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* In ''VideoGame/TinyTower'', the price to build a floor goes up with each new floor built, even if the floor is always empty and therefore not making any coins.
21st Mar '16 9:55:58 AM ObsidianFire
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It's worth noting that, in RealLife, a person like the player character would have a ''perfectly inelastic'' demand for certain commodities. This means that, no matter what the price is, the player ''will'' manage to raise the funds ''and'' be willing to fork them over simply because they ''need'' to buy these items. Any merchants who [[GenreSavvy are aware of this]] [[TruthInTelevision can and will charge absurd amounts of money]], because they know it will sell regardless, so long as there isn't someone selling it cheaper nearby. The most audacious form of the trope, [[https://en.wikipedia.org/wiki/Price_gouging Price Gouging]] is a two edged sword, however: In many places raising the price of gasoline and bottled water during a hurricane isn't just good way to be branded a {{Jerkass}} by the local community- it can be grounds for criminal charges and seizure of goods. [[note]][[UsefulNotes/CourtSystems Laws vary, obviously]] even within nations- some areas have specific laws against it, some categorize it as [[AnOfferYouCantRefuse extortion]], others consider it a form of public endangerment, and some just have officers point out to the owner the [[TorchesAndPitchforks large angry mob armed with tire irons]] forming outside and the inherent problems of OneRiotOneRanger.[[/note]] Additionally, even strongly pro-capitalist governments tend to pass anti-monopoly laws forbidding this sort of thing in the large scale.

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It's worth noting that, in RealLife, a person like the player character would have a ''perfectly inelastic'' demand for certain commodities. This means that, no matter what the price is, the player ''will'' manage to raise the funds ''and'' be willing to fork them over simply because they ''need'' to buy these items. Any merchants who [[GenreSavvy are aware of this]] this [[TruthInTelevision can and will charge absurd amounts of money]], because they know it will sell regardless, so long as there isn't someone selling it cheaper nearby. The most audacious form of the trope, [[https://en.wikipedia.org/wiki/Price_gouging Price Gouging]] is a two edged sword, however: In many places raising the price of gasoline and bottled water during a hurricane isn't just good way to be branded a {{Jerkass}} by the local community- it can be grounds for criminal charges and seizure of goods. [[note]][[UsefulNotes/CourtSystems Laws vary, obviously]] even within nations- some areas have specific laws against it, some categorize it as [[AnOfferYouCantRefuse extortion]], others consider it a form of public endangerment, and some just have officers point out to the owner the [[TorchesAndPitchforks large angry mob armed with tire irons]] forming outside and the inherent problems of OneRiotOneRanger.[[/note]] Additionally, even strongly pro-capitalist governments tend to pass anti-monopoly laws forbidding this sort of thing in the large scale.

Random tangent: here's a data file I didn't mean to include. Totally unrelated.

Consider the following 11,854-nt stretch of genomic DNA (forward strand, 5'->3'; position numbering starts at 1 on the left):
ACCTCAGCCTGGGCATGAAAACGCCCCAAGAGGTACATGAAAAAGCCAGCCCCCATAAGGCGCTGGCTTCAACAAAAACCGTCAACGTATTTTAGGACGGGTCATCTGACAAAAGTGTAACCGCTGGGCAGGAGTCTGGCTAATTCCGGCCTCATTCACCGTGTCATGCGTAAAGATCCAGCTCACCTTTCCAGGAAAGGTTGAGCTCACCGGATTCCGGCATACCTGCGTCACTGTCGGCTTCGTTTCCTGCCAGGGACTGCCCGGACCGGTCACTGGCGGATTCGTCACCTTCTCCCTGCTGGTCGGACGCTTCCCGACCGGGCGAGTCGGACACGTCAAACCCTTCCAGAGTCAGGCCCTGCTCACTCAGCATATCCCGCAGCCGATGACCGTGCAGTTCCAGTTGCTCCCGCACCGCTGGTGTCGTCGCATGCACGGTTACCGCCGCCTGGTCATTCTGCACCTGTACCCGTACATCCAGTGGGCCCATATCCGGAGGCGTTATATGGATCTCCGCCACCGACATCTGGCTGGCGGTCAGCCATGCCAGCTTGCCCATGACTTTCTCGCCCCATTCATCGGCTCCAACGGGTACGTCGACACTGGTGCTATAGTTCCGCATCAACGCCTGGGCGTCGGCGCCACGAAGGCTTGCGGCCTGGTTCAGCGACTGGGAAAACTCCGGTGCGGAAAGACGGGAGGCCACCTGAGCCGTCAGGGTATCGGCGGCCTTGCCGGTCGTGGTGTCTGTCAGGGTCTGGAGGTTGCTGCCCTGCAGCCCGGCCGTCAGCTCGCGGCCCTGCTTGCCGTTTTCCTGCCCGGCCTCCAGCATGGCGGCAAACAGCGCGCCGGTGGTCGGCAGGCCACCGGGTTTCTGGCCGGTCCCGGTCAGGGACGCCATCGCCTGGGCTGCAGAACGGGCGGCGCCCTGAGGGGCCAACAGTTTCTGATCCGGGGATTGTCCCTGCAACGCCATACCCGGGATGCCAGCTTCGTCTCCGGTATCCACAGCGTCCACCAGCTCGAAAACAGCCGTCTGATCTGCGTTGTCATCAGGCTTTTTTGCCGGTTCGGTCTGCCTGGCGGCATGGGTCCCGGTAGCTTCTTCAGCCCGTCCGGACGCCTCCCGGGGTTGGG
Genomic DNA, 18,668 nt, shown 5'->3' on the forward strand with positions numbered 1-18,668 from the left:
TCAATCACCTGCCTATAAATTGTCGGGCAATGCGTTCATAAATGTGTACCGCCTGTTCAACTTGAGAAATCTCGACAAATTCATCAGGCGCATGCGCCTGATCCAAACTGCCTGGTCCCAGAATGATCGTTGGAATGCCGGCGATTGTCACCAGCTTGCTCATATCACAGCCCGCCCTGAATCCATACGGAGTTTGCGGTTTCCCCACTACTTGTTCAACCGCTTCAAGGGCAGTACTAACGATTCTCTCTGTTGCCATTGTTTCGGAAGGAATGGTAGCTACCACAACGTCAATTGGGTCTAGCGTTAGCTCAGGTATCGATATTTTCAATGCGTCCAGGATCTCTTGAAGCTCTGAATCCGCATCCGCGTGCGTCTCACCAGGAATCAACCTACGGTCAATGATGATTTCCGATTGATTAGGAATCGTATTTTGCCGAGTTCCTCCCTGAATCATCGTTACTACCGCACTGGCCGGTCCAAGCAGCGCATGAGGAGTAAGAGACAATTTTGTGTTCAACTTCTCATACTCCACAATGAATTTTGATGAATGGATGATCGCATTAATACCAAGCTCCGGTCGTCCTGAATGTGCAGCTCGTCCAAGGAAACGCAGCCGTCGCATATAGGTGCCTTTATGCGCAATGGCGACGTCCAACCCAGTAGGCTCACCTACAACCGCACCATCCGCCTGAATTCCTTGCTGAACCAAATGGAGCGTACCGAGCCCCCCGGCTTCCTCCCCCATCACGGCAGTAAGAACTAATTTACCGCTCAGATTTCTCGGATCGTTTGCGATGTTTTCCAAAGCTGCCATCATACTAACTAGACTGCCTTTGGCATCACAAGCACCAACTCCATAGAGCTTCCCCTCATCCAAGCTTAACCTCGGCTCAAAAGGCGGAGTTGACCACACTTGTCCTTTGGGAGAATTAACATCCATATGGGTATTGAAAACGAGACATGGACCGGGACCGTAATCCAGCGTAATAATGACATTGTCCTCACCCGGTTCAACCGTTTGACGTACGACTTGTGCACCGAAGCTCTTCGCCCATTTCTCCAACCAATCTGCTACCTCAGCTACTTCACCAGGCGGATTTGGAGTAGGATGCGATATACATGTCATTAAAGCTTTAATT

** Played straight in the Pit of 100 Trials. There is a sleazy merchant who occasionally shows up in certain rooms to sell you various items at inflated prices. The lower you go, the more dangerous it gets, and the more likely it is you'll be running out of healing items. ''[[GenreSavvy He knows this]]''. By the time you get near the bottom, he'll be selling items for ''twenty times'' what they'd be worth in a normal shop. Since you're likely to be maxed out in coins yet an inch near death at this point, ''these items might actually be worthwhile''